The farm system also saw a talent drain early in 2008 in acquiring Bedard, with part of the package sent to the Orioles including righthander Chris Tillman, now 21 and pitching in Triple-A. Two other notable arms in the Seattle system, Nicaraguan righthander Juan Ramirez and Dominican righthander Michael Pineda, still appear a few years away.
Overall, it's the situation that Zduriencik inherited last October when he left behind nine years as Brewers scouting director and replaced fired GM Bill Bavasi, whose regime drafted Morrow, Fields and Aumont.
But those who have worked with or have closely followed Zduriencik's career say they are not surprised in the GM's conviction to make this move, pointing out that his track record speaks for itself in the sense that he knows his personnel well.
For instance, in 2007 the Brewers took outfielder Matt LaPorta seventh overall. But given Milwaukee's heavy scouting influence in Canada, Zduriencik's scouting staff had tracked Aumont, a high school talent in Quebec.
"We'd all like to have 200-inning pitchers," Zduriencik said. "But if we can shorten the game, too, that's great."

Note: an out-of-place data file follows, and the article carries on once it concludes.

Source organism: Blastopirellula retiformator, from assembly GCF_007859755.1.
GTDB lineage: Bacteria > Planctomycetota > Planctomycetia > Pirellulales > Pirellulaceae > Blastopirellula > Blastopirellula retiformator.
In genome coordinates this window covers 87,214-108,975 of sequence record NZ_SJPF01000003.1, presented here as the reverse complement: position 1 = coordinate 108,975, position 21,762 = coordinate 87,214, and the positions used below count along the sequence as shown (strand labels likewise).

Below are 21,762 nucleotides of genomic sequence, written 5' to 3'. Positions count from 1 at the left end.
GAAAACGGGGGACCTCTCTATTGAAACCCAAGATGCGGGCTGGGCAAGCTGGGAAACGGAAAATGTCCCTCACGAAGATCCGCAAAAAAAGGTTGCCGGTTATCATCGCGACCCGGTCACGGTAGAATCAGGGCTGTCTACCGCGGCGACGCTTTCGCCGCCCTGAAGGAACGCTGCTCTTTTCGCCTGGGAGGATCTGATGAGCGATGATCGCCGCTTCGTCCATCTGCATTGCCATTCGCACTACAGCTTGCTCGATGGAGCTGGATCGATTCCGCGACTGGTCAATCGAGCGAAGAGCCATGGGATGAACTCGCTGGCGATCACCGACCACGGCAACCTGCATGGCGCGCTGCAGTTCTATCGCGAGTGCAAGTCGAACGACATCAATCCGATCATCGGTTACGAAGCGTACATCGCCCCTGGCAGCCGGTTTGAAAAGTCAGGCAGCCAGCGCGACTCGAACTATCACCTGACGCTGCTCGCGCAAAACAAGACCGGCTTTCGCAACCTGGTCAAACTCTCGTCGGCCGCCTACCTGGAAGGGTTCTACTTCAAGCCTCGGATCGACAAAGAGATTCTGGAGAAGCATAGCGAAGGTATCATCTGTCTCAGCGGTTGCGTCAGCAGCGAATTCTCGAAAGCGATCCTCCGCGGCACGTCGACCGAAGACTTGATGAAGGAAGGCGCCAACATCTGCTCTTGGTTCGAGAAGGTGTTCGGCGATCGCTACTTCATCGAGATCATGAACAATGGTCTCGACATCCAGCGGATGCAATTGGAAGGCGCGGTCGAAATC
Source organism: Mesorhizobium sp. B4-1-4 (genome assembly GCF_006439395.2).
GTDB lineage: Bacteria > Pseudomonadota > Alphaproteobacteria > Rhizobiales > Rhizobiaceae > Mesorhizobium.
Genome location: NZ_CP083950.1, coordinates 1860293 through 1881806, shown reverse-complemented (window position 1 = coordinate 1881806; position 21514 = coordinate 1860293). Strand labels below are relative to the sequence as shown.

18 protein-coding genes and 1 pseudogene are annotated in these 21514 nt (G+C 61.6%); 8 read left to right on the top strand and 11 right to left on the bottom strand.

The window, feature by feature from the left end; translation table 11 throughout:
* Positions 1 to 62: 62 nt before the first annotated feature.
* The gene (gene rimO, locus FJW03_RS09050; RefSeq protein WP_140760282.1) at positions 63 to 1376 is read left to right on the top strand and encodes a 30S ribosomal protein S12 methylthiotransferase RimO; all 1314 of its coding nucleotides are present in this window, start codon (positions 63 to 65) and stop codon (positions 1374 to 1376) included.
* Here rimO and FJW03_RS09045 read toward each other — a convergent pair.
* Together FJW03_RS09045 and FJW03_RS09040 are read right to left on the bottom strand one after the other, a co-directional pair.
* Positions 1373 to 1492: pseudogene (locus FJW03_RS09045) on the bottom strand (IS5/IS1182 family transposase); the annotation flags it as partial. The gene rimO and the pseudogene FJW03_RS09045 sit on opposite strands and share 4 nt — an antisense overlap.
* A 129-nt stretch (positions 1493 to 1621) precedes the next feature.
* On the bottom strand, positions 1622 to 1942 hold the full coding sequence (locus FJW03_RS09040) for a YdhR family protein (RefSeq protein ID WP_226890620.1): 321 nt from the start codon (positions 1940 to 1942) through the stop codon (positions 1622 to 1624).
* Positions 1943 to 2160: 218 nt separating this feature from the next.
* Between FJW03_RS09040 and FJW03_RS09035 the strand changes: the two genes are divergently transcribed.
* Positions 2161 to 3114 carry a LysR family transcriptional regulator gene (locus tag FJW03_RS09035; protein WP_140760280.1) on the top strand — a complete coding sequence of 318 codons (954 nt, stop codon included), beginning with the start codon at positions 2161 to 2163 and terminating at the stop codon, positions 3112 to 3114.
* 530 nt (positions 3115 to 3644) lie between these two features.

For his part, Aumont cannot wait to work out of the bullpen, regardless of the hitter friendly reputation of the California League.
He was 4-4, 2.75 last season at low Class A Wisconsin, striking out 50 and issuing 19 walks in 56 innings.
But an elbow issue forced the Mariners to take a more cautious approach, and Aumont didn't turn to starting until well into his time there. He made 15 appearances, eight of them in the rotation.
"I think it's going to be the best route for me to get to the majors as soon as possible," Aumont said. "It doesn't matter to me, starting or relieving. I just want to get an opportunity in any role I can."
His introduction, however, to the role will be in gradual steps as High Desert plans to use Aumont in set-up situations in the season's first couple of weeks before handing over the closer's job full-time.
Marshaling him through the process is High Desert pitching coach Jaime Navarro, who pitched in the majors from 1989 to 2000.
Aumont will throw an inning, have the next day off, then throw again. Eventually, back-to-back days, followed by a day off, will become the norm.